HONOLULU (KHON2) — Over the weekend, masks were no longer required to be worn indoors but are still strongly recommended for people over the age of 65, with compromised immune systems.

Hawaii, like many other states, is relying on the high levels of vaccination and high levels of population immunity to get rid of mandating mask wearing indoors. 

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According to the Hawaii State Department of Health (DOH), masks are still highly recommended and encouraged indoors when social distancing is not possible. 

  • Schools
  • Hospitals and health care facilities
  • Long term care facilities
  • Shelters
  • Correctional facilities
  • Congregate living facilities
  • Crowded settings

If you were out and about over the weekend, then you probably saw some people still running their errands with their mask on and others completely maskless. 

According to the CDC, it is safe to run errands completely maskless in certain areas of the country. There’s a new tool showing which areas have a low rate of COVID cases and the areas that have a high rate. 

The CDC looks at the combination of three metrics — new COVID-19 admissions per 100,000 population in the past 7 days, the percent of staffed inpatient beds occupied by COVID-19 patients, and total new COVID-19 cases per 100,000 population in the past 7 days — to determine the COVID-19 community level. 

Using these data points, the COVID-19 community level is classified as low, medium, or high.

As of March 28, the entire state of Hawaii is in the low tier. The CDC recommends those in the low tier to stay up to date with COVID-19 vaccines and boosters, maintain improved ventilation throughout indoor spaces when possible and follow their recommendation for isolation and quarantine if someone would get exposed to a COVID positive person.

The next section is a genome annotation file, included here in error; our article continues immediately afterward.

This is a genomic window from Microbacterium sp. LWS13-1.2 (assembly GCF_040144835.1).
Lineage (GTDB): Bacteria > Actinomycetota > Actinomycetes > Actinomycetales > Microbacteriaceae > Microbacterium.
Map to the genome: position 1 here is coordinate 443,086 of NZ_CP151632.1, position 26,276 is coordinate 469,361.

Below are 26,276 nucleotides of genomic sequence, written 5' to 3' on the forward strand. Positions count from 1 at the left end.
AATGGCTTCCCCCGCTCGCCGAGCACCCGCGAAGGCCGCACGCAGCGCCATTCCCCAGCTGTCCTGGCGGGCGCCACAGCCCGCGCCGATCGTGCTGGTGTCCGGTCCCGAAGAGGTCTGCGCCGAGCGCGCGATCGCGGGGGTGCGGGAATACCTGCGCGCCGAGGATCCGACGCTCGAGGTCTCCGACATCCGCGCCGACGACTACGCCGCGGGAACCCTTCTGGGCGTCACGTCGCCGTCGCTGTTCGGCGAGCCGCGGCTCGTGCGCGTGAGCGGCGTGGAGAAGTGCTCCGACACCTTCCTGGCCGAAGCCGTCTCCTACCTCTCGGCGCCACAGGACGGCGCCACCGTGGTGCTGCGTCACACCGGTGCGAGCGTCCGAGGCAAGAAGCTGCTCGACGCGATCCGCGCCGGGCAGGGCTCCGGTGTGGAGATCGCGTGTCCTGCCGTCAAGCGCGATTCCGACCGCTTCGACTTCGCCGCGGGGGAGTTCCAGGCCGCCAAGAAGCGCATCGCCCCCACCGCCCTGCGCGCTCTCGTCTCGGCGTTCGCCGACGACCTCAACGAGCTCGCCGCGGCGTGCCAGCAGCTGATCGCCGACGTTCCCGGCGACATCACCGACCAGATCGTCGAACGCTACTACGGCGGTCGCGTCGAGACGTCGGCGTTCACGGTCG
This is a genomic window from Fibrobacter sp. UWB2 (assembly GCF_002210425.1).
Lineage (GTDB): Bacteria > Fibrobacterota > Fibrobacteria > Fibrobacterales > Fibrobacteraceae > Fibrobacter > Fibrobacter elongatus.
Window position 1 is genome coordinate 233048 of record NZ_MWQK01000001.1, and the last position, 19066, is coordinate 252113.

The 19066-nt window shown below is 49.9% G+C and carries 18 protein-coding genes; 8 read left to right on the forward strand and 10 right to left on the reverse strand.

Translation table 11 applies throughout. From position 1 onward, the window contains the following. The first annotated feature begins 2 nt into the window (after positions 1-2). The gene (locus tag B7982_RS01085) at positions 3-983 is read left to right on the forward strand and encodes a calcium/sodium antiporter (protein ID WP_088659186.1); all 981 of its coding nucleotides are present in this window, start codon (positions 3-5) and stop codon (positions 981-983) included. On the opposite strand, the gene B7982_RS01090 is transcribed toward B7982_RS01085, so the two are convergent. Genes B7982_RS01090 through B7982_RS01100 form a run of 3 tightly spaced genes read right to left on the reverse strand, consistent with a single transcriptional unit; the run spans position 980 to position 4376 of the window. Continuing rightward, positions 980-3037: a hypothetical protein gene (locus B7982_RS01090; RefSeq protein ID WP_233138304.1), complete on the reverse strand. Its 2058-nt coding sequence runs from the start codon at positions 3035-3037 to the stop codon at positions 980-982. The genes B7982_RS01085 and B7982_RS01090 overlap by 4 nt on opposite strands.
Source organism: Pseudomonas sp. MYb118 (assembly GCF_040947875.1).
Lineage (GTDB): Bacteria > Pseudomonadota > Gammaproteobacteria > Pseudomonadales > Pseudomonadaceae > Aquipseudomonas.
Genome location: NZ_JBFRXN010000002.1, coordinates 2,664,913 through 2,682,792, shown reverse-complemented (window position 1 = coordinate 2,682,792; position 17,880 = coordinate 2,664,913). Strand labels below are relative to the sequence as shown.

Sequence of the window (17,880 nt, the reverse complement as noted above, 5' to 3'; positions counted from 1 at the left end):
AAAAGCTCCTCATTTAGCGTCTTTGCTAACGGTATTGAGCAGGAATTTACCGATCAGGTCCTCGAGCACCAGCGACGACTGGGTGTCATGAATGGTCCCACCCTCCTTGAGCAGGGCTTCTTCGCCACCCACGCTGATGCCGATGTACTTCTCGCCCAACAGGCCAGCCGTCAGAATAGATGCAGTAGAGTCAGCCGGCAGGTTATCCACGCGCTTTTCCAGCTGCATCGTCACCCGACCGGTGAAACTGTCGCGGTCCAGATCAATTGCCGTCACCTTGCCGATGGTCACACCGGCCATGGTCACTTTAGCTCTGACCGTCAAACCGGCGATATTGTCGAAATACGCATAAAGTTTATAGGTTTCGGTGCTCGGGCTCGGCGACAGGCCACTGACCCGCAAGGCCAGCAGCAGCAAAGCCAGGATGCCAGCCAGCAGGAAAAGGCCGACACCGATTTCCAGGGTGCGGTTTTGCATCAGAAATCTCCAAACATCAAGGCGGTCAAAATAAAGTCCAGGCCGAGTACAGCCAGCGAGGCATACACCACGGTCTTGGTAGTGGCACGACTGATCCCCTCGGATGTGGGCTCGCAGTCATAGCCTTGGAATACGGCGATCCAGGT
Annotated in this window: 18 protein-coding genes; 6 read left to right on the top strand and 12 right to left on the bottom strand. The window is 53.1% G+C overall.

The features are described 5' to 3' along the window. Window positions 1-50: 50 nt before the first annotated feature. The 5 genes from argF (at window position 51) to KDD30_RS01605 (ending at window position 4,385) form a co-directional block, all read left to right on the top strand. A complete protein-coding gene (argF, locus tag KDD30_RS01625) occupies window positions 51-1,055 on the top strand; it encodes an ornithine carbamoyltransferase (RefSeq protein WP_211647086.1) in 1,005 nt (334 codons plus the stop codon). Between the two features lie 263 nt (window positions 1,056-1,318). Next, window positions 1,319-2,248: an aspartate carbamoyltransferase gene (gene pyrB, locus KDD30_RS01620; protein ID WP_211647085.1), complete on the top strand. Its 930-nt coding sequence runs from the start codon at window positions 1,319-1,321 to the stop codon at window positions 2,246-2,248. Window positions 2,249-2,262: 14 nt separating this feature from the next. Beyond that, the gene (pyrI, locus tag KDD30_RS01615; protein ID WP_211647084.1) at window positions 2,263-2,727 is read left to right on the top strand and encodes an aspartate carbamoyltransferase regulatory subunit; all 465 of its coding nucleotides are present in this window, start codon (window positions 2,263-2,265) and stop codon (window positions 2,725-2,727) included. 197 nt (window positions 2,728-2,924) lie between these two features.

Their recommendation for immunocompromised or high risk for severe disease:

  • Have a plan for rapid testing if needed (e.g., having home tests or access to testing)
  • Talk to your healthcare provider about whether you are a candidate for treatments like oral antivirals, PrEP, and monoclonal antibodies
  • Distribute and administer vaccines to achieve high community vaccination coverage and ensure health equity
  • Maintain improved ventilation in public indoor spaces
  • Ensure access to testing, including through point-of-care and at-home tests for all people
    • Communicate with organizations and places that serve people who are immunocompromised or at high risk for severe disease to ensure they know how to get rapid testing
  • Ensure access and equity in vaccination, testing, treatment, community outreach, support services for disproportionately affected populations

Get more coronavirus news: COVID vaccines, boosters and Safe Travels information

However, both the CDC and DOH suggest wearing a mask if it makes you feel more comfortable while indoors or out. For more helpful tips from the CDC on mask wearing guidance, visit their website